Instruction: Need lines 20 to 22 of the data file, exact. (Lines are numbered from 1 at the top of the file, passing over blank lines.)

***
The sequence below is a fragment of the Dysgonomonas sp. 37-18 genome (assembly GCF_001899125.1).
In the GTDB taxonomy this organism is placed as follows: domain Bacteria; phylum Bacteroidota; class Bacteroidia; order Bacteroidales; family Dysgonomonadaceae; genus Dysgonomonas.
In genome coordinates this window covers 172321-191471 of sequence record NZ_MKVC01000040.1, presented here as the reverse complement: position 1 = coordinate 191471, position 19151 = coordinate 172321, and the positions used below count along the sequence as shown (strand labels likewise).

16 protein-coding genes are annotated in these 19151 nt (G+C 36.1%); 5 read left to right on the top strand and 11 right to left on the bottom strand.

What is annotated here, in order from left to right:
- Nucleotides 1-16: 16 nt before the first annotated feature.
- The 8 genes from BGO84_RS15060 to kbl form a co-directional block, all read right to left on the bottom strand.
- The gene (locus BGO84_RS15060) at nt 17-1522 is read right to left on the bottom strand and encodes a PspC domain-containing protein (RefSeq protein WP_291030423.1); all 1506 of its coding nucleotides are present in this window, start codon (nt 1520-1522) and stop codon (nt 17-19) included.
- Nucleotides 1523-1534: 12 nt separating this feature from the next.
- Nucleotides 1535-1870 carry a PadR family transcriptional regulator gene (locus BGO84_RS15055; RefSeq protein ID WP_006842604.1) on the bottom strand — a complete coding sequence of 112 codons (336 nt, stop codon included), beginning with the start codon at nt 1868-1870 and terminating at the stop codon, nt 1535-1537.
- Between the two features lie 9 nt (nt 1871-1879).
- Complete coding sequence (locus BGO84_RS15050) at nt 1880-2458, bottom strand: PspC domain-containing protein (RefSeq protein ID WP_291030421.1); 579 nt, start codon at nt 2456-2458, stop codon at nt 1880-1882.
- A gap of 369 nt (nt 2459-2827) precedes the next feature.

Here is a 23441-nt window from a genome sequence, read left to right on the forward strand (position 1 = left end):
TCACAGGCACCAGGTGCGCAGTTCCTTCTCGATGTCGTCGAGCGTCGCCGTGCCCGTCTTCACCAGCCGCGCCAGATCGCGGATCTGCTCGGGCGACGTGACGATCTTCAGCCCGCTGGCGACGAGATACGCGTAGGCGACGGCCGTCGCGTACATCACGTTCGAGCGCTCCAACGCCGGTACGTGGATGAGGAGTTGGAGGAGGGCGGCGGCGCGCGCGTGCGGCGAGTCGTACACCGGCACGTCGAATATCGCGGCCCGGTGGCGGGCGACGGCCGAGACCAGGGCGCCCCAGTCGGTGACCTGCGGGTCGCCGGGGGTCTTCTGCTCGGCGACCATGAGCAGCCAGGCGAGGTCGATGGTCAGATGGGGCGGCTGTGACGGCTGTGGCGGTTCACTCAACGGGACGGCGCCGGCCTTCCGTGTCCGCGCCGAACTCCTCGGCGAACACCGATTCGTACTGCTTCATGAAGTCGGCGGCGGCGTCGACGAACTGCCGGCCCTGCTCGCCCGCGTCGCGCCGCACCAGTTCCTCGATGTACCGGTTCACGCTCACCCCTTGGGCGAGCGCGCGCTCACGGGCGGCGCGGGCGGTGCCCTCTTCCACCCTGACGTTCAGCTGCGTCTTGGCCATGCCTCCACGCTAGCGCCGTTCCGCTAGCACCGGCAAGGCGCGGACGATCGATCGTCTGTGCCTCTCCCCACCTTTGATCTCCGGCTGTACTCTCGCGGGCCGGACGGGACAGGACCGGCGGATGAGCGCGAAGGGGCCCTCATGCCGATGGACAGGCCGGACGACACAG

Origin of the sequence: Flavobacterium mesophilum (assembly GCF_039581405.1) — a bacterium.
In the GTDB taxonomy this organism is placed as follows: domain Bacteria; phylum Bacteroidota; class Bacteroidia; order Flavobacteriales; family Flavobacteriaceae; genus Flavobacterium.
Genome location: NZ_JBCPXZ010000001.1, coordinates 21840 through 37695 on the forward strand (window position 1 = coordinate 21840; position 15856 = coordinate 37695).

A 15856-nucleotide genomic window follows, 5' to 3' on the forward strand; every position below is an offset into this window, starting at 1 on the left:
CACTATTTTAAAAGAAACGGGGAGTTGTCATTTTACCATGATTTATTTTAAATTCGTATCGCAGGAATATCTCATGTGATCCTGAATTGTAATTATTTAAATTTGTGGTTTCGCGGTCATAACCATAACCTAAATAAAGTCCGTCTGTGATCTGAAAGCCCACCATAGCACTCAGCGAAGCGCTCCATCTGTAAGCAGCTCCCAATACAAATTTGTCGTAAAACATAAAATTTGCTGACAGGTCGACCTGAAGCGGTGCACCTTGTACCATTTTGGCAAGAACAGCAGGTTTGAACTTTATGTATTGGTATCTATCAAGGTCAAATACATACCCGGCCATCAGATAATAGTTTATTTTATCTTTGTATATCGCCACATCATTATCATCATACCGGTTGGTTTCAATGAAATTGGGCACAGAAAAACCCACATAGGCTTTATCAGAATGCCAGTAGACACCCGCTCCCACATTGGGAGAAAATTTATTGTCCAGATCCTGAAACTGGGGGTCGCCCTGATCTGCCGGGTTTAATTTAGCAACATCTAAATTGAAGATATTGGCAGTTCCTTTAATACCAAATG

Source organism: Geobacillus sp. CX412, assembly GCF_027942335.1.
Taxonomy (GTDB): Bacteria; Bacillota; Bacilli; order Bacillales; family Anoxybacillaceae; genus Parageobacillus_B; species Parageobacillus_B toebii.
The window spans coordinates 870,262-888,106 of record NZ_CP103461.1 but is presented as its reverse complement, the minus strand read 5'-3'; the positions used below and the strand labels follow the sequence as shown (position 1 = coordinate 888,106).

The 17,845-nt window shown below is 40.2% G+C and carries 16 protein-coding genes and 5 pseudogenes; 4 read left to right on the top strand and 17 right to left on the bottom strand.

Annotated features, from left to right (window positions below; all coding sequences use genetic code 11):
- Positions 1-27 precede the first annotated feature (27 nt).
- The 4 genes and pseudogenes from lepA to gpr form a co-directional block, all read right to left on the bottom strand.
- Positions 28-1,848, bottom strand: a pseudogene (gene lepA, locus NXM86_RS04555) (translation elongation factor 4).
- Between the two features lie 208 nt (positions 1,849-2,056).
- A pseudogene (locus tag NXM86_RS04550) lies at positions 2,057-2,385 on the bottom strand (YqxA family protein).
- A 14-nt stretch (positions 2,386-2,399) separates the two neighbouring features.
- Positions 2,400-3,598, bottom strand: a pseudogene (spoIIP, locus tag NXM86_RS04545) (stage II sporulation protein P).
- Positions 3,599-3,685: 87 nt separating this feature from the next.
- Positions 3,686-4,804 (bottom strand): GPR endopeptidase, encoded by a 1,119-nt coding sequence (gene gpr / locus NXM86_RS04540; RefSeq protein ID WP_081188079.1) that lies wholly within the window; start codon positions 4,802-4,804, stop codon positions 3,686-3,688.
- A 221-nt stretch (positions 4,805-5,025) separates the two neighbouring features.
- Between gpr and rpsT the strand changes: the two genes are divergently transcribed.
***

CACTATTTTAAAAGAAACGGGGAGTTGTCATTTTACCATGATTTATTTTAAATTCGTATCGCAGGAATATCTCATGTGATCCTGAATTGTAATTATTTAAATTTGTGGTTTCGCGGTCATAACCATAACCTAAATAAAGTCCGTCTGTGATCTGAAAGCCCACCATAGCACTCAGCGAAGCGCTCCATCTGTAAGCAGCTCCCAATACAAATTTGTCGTAAAACATAAAATTTGCTGACAGGTCGACCTGAAGCGGTGCACCTTGTACCATTTTGGCAAGAACAGCAGGTTTGAACTTTATGTATTGGTATCTATCAAGGTCAAATACATACCCGGCCATCAGATAATAGTTTATTTTATCTTTGTATATCGCCACATCATTATCATCATACCGGTTGGTTTCAATGAAATTGGGCACAGAAAAACCCACATAGGCTTTATCAGAATGCCAGTAGACACCCGCTCCCACATTGGGAGAAAATTTATTGTCCAGATCCTGAAACTGGGGGTCGCCCTGATCTGCCGGGTTTAATTTAGCAACATCTAAATTGAAGATATTGGCAGTTCCTTTAATACCAAATG

Source organism: Geobacillus sp. CX412, assembly GCF_027942335.1.
Taxonomy (GTDB): Bacteria; Bacillota; Bacilli; order Bacillales; family Anoxybacillaceae; genus Parageobacillus_B; species Parageobacillus_B toebii.